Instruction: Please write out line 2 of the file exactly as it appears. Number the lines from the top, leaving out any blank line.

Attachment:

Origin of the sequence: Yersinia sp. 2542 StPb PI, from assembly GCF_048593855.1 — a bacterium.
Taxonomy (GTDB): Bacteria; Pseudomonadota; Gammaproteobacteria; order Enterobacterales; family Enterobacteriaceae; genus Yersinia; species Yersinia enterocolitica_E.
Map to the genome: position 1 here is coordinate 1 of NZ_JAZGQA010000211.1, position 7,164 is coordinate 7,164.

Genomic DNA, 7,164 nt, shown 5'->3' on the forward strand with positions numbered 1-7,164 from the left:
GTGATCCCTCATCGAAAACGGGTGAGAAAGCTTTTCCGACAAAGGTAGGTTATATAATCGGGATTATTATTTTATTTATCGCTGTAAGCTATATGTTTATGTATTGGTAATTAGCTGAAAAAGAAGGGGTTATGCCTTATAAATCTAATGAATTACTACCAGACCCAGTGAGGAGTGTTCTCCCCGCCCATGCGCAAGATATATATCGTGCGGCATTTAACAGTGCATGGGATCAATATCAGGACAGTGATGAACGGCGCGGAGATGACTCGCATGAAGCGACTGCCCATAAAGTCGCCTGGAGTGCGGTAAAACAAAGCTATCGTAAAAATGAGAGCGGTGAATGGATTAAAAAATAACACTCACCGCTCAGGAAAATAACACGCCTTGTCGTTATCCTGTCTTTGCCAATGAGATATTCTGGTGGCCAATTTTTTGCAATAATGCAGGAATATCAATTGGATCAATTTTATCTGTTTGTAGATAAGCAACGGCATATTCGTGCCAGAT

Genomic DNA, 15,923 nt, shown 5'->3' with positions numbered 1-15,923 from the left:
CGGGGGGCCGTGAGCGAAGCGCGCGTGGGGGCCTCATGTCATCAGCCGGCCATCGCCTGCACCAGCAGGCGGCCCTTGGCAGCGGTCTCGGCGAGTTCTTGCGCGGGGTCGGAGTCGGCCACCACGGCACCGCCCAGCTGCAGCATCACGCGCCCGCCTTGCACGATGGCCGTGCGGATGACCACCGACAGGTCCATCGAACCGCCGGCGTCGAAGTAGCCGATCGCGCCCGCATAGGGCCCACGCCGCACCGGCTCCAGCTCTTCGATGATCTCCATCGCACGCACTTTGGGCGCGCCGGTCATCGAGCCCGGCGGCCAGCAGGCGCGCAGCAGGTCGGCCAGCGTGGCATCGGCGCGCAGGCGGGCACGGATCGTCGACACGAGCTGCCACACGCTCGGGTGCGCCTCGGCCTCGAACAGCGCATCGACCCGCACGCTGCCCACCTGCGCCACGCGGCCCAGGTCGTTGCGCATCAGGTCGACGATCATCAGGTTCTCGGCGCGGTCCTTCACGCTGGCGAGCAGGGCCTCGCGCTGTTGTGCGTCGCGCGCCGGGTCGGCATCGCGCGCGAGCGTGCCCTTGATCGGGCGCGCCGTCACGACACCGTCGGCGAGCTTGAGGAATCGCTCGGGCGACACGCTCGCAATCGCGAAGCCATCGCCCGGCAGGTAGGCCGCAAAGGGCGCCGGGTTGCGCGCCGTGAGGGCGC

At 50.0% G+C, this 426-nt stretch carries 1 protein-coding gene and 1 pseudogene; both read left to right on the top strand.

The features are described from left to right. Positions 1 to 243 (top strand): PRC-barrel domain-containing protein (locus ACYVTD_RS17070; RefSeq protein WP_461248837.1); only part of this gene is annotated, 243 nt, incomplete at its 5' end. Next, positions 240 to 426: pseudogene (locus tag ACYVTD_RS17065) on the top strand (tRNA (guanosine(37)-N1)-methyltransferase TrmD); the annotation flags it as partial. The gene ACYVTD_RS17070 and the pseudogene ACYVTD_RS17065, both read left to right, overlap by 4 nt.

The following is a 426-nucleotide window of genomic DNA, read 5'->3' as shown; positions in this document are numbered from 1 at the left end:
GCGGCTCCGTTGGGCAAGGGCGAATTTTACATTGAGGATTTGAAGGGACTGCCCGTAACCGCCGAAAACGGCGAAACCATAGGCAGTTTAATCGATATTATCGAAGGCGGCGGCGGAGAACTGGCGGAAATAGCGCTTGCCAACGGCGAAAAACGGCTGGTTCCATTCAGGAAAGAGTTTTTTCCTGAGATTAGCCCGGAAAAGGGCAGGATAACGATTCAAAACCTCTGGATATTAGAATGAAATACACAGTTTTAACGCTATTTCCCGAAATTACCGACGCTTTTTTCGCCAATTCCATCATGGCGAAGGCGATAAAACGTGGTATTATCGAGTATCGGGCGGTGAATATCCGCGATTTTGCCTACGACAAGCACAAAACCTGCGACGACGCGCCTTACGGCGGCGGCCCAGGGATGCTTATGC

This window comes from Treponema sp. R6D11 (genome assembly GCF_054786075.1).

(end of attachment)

Taxonomy (GTDB): Bacteria; Pseudomonadota; Gammaproteobacteria; order Enterobacterales; family Enterobacteriaceae; genus Yersinia; species Yersinia enterocolitica_E.